Tips to Make Your Site Run Faster – Part 2
From reducing bottlenecks to getting the most website speed out of your dedicated server, these tips will put you on track for a fast environment.
Upgrading your dedicated server hardware is a great way to improve your website, but sometimes that’s not efficient or wise for a business. A fine-tuned configuration can significantly improve website speeds. After altering HTML and CSS on the client side of your site, focus on Apache, MySQL, and PHP changes. Following these tips will not only give your website the appearance of loading faster, but will actually deliver a boost similar to an expensive hardware upgrade.
Databases tend to get larger as your website grows, and queries take longer to execute due to vast amounts of data being stored. You’ll want to tweak your MySQL settings to increase overall speed of your database server, and take advantage of indexes to reduce the time a query needs to run. A properly configured my.cnf file will also go a long way when optimizing your MySQL server. For most servers, MySQL tends to be the biggest bottleneck; so you’ll want to place a lot of focus improving the reliability and speed of your MySQL queries.
Index frequently accessed data. When you know a table is going to be accessed a lot, it’s best to create the index as soon as you create the table. Tables that store a lot of information will benefit from indexes because it will speed up the time to perform queries when the data needs to be retrieved. The following example is how you create an indexed table for people storing their name, date of birth, and a unique ID.
CREATE TABLE people (
unique INT, INDEX (id)
Creating indexes can be done during the table’s creation, or after the table is created. It can also be managed through PHP while generating new unique tables that will be accessed frequently. To add an index to an existing table, the following would be used.
ALTER TABLE people (
ADD INDEX id(unique),
ADD INDEX name(name);
These methods are very simple, and large tables should always be indexed when there’re a lot of requests to retrieve data.
Consider modifying the default my.cnf file often located in /etc/my.cnf. Don’t forget to make a backup. Each configuration will be unique to each distribution, so read up on MySQL and find the best settings for your server. If you have dedicated server management with us, our level 3 techs will give you the best configuration for your server. Tell us about your environment, and submit a ticket and let us speed up your server’s performance.
Optimize PHP & Apache
Apache and PHP are both highly scalable in most environments, and are very powerful options to consider when deploying a dedicated server; however they both come with most modules and extensions enabled by default. You’ll want to fine tune your configuration to get the most speed out of your server, so you’ll have to make a few changes to your setup.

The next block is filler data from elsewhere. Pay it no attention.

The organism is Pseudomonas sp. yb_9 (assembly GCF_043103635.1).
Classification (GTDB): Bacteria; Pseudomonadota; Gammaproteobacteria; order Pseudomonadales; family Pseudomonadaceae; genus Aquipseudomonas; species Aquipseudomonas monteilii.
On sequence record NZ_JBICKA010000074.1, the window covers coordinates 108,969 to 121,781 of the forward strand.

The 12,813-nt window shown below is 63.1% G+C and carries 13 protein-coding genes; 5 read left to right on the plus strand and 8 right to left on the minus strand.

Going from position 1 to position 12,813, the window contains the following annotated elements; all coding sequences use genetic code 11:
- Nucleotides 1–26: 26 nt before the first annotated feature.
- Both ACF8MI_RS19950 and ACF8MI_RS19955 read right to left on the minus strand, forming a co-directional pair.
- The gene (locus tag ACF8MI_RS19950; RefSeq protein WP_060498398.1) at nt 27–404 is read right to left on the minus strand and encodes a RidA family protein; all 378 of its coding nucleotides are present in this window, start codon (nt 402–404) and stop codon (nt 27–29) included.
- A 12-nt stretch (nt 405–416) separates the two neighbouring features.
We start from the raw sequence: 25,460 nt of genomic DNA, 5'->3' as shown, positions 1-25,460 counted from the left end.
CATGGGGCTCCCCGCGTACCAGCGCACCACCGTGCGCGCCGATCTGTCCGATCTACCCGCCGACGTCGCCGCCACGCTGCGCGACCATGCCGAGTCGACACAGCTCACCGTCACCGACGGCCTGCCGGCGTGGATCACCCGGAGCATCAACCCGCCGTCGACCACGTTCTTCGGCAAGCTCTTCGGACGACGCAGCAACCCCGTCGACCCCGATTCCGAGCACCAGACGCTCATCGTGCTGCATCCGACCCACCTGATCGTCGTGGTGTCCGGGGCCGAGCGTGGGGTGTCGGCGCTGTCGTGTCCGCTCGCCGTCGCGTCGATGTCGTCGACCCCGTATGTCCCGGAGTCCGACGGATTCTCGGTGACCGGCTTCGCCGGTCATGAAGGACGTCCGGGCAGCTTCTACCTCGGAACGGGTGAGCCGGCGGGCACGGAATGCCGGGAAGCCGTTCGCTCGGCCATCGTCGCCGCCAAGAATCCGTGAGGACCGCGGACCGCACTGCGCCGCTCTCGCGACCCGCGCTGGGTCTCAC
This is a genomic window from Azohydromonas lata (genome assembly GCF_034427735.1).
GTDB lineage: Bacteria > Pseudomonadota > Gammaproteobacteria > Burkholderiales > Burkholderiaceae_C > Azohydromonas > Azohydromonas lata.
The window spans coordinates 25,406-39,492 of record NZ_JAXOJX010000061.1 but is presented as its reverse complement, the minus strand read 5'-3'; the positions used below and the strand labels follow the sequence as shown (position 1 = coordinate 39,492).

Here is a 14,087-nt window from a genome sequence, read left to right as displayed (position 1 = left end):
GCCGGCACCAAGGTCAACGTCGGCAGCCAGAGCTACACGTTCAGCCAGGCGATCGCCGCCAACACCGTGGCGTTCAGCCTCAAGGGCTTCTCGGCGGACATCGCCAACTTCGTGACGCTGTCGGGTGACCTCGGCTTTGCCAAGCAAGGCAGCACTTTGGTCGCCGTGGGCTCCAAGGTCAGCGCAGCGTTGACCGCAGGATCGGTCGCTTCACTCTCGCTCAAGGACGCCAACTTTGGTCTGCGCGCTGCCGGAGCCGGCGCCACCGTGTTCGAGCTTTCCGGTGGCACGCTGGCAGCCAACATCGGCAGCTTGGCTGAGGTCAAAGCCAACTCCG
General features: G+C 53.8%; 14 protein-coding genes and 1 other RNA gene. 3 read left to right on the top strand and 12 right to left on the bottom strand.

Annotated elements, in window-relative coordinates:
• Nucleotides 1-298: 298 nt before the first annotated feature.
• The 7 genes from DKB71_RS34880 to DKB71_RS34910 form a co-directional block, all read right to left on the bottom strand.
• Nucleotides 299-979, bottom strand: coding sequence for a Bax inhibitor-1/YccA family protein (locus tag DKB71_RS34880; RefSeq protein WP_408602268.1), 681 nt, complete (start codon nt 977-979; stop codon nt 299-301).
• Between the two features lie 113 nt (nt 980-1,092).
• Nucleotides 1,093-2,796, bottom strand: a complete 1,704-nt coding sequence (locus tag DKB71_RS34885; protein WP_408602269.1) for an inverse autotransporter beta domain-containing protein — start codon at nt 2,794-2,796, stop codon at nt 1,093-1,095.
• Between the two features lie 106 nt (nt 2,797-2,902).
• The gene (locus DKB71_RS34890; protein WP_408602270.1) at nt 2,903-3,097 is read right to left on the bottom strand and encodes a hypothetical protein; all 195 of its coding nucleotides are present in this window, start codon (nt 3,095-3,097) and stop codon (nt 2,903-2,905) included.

If you don’t need PHP and plan on serving mostly static pages, you can safely remove PHP from your configuration altogether. If however you do plan on running PHP scripts on your server, consider disabling unnecessary extensions by commenting them out in your php.ini or removing them from PHP entirely. There’re also many PHP extensions intended for speeding up the performance of PHP. Each has it’s own user case and may require certain functions to be called during execution, so research what works best for you. Caching and code optimizers should be options you would want to implement in your distribution. Don’t forget to configure the memory settings in your php.ini file as that will yield a substantial amount of benefits if you have, or are expecting heavy traffic.
When tuning Apache, you’ll want to pay attention to a few settings. KeepAlive, and MaxClients in particular. These options are situational to your web server so find some resources on the Apache Website. Tweaking one setting could substantially increase the speed of your server.
- KeepAlive: Allows clients to reuse the same connection to facilitate the transfer of multiple files.
Note: KeepAlive comes with increased memory use.
- MaxClients: Determines the maximum number of concurrent clients / connections that Apache will serve.
Note: MaxClients comes with the risk of Syn Floods if set too high..
A good PHP configuration and well tuned Apache configuration will result in a very fast dedicated server. There’re many settings to go over which are out of the scope of this article, so read a little bit about Apache and PHP to get a solid understanding, or look into our server management and let us handle the hard work for you.
Speeding Up a Dedicated Server
To summarize, make your site run faster with these tips:
- Optimize MySQL, and don’t forget the indexes!
- Each Apache configuration will be unique to every deployment.
- Disable unnecessary PHP extensions and fine tune memory use and other settings in the php.ini file.
- Optimize your files and reuse as much as possible to leverage browser storage.
Don’t have the time to perform these tasks or prefer to focus on what you do best and run your business? Let our level 3 techs handle these tasks for you with our server management services. Our servers are ideal for high speed environments and we utilize high quality upstream providers to compliment a well optimized server.